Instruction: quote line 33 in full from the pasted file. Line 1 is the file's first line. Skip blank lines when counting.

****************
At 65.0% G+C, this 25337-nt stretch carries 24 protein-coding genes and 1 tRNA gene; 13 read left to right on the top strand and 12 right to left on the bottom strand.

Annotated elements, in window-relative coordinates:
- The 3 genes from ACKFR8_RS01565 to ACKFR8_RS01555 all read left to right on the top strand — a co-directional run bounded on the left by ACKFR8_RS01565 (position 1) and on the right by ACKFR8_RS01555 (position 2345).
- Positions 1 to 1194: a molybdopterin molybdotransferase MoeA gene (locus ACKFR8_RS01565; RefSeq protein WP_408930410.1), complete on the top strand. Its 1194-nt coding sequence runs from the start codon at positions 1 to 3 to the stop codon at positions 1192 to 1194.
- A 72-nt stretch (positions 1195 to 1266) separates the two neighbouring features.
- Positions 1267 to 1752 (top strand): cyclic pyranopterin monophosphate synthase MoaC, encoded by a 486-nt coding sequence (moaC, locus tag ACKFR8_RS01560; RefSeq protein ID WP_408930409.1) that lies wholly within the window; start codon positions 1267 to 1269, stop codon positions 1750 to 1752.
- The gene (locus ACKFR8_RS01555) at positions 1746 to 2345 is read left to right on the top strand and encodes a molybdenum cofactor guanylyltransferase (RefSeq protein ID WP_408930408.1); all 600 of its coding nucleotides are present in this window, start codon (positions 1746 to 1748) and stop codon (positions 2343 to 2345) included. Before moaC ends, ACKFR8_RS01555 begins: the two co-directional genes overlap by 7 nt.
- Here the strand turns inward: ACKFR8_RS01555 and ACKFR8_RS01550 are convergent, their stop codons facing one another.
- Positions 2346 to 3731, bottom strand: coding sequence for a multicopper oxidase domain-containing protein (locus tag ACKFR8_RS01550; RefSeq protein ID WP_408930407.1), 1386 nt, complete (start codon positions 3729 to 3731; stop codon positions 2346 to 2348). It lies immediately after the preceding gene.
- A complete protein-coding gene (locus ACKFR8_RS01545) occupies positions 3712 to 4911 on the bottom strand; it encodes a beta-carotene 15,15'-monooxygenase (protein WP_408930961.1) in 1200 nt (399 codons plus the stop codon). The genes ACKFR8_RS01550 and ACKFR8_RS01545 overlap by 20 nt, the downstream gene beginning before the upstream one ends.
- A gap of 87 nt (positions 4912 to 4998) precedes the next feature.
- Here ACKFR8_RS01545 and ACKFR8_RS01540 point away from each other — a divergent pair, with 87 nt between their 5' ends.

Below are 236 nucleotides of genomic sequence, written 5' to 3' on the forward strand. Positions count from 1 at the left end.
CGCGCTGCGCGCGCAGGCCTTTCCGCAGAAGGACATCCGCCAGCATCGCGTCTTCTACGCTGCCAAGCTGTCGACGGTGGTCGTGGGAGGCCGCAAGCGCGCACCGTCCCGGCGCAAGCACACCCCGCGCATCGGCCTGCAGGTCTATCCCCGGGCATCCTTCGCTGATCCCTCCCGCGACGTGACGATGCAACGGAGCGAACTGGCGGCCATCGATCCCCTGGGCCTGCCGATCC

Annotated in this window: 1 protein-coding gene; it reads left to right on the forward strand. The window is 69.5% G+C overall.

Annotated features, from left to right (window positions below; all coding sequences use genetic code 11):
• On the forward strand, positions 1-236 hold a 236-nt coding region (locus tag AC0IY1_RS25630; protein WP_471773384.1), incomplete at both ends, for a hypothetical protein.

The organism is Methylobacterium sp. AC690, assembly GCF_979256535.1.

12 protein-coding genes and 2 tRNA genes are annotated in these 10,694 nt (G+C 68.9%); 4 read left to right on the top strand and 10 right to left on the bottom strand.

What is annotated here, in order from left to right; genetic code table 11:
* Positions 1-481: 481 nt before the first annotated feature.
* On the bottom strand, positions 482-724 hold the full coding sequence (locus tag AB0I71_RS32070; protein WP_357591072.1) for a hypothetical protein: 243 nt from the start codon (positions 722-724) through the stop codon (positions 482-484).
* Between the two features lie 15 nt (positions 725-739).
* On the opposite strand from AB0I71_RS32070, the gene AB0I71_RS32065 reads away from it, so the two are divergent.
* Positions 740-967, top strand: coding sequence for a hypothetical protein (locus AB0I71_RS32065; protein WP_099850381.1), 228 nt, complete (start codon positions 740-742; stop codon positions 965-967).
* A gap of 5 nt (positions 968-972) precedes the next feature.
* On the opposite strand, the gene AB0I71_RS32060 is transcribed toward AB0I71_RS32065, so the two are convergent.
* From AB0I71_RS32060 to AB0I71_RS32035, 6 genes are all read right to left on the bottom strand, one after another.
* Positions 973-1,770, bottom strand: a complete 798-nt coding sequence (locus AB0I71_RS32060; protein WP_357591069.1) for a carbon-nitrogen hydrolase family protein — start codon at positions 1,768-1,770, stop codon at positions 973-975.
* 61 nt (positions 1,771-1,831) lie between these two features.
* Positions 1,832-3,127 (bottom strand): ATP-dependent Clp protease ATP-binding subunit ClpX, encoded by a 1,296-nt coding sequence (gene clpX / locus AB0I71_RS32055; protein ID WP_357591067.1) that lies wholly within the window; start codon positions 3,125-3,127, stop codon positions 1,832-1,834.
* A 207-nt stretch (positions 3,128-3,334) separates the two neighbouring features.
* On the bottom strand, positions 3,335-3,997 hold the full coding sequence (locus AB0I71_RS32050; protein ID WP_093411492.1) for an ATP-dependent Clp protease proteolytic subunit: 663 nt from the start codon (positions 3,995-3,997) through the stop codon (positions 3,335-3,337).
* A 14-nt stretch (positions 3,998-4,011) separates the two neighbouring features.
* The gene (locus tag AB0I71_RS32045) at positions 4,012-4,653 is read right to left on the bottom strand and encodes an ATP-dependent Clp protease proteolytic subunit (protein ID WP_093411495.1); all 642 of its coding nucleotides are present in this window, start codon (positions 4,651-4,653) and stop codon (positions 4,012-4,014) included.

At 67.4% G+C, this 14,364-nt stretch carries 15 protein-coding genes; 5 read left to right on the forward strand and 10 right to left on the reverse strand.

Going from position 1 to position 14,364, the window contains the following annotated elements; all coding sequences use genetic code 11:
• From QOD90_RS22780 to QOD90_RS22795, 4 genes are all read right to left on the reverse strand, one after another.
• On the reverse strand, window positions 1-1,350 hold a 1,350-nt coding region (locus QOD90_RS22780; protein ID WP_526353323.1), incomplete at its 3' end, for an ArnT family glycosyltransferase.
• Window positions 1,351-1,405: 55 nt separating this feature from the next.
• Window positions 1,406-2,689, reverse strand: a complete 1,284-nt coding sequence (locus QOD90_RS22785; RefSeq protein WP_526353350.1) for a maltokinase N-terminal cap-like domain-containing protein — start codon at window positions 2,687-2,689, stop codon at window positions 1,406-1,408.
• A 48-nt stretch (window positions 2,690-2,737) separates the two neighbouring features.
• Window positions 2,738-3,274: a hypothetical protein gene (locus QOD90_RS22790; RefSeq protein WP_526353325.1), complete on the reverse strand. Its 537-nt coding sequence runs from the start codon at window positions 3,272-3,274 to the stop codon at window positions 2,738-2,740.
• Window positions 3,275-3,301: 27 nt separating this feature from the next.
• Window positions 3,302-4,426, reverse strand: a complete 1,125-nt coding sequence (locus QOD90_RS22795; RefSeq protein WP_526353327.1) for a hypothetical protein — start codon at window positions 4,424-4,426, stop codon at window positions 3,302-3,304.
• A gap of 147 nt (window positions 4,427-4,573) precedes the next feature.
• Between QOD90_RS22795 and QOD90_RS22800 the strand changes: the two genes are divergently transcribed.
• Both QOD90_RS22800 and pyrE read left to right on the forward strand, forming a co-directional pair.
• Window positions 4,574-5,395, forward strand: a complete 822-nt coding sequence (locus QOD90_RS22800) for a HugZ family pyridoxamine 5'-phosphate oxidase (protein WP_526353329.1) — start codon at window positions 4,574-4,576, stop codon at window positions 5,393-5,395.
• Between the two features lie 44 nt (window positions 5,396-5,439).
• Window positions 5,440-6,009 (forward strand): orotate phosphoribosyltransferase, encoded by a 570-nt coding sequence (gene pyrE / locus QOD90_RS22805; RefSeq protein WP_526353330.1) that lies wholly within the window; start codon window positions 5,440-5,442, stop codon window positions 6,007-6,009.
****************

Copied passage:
* On the bottom strand, positions 3,335-3,997 hold the full coding sequence (locus AB0I71_RS32050; protein ID WP_093411492.1) for an ATP-dependent Clp protease proteolytic subunit: 663 nt from the start codon (positions 3,995-3,997) through the stop codon (positions 3,335-3,337).